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GOP Congressman Traveled to Uganda to Give Speech Praising Anti-LGBTQ Law

The GOP lawmaker urged Ugandan leaders to “stand firm” against international opposition and condemnation of the law.

Rep. Tim Walberg leaves the House Republican Conference caucus meeting at the Capitol Hill Club in Washington, D.C., on November 29, 2023.

A Republican congressman traveled to Uganda in October to praise the country’s government for passing a law that criminalized homosexuality with harsh punishments, including the death penalty.

Details of Rep. Tim Walberg’s (R-Michigan) travels to the central African country were revealed in reporting from TYT this week, which noted that both his trip and his keynote speech to attendees of Uganda’s National Prayer Breakfast were “little-noticed” at the time they occurred.

Walberg’s trip was paid for by the U.S. National Prayer Breakfast, which has recently seen a leadership change that has pushed its already conservative gatherings further to the right, promoting extremely anti-LGBTQ views. Video from the event — which included Ugandan President Yoweri Museveni, who signed the anti-gay legislation into law in May — showcases speakers describing pro-LGBTQ advocates as forces “from the bottom of hell” while also urging the government to adopt a Christian nationalist “Christocracy” over a democracy.

Walberg was explicit in expressing support for the law, officially titled the Anti-Homosexuality Act, and encouraged lawmakers to dismiss calls from international organizations and other country’s leaders — including U.S. President Joe Biden — to repeal it.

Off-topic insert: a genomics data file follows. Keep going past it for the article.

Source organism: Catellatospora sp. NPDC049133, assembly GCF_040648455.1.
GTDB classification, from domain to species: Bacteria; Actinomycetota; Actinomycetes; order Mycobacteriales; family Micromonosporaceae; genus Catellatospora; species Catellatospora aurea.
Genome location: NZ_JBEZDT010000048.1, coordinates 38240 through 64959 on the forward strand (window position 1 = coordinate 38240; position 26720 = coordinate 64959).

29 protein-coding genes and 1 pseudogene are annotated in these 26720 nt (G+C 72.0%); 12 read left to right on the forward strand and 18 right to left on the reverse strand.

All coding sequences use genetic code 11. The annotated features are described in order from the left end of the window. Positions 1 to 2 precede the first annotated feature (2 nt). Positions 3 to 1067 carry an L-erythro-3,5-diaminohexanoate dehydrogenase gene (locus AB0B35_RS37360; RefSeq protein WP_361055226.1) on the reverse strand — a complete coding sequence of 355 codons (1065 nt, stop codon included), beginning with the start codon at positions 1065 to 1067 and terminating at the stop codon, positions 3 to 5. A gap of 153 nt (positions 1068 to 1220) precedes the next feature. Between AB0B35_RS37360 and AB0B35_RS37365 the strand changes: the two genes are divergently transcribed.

Citing biblical passages, Walberg called the opinions of international organizations that have condemned the law — including the United Nations, the World Health Organization and the World Bank — “worthless.”

“Though the rest of the world is pushing back on you, though there are other major countries that are trying to get into you and ultimately change you, stand firm,” Walberg said. “Stand firm.”

Walberg, addressing himself and his listeners as a collective “we,” continued:

Whose side do we want to be on? God’s side. Not the World Bank, not the United States of America, necessarily, not the U.N. God’s side.

After hearing the speech in person, Museveni said that Walberg’s words demonstrated to Ugandans supportive of his anti-LGBTQ policies that there are people in the U.S. who “think like us.”

The law allows the government of Uganda to arrest and convict individuals who “promote” homosexuality or engage in same-sex relationships. Being gay was already a crime in the country before, but the law adds stricter punishments to those statutes, including the death penalty for individuals convicted of “aggravated homosexuality.”

The act is “a tragic violation of universal human rights — one that is not worthy of the Ugandan people, and one that jeopardizes the prospects of critical economic growth for the entire country,” President Joe Biden said shortly after its passage.

The law also has rare bipartisan opposition within Congress, with Walberg’s defense of it being a minority opinion — Sen. Ted Cruz (R-Texas), for example, who is hardly a trusted defender of LGBTQ rights in the U.S., also blasted the Uganda law as “horrific & wrong” and called on “all civilized nations” to condemn it.

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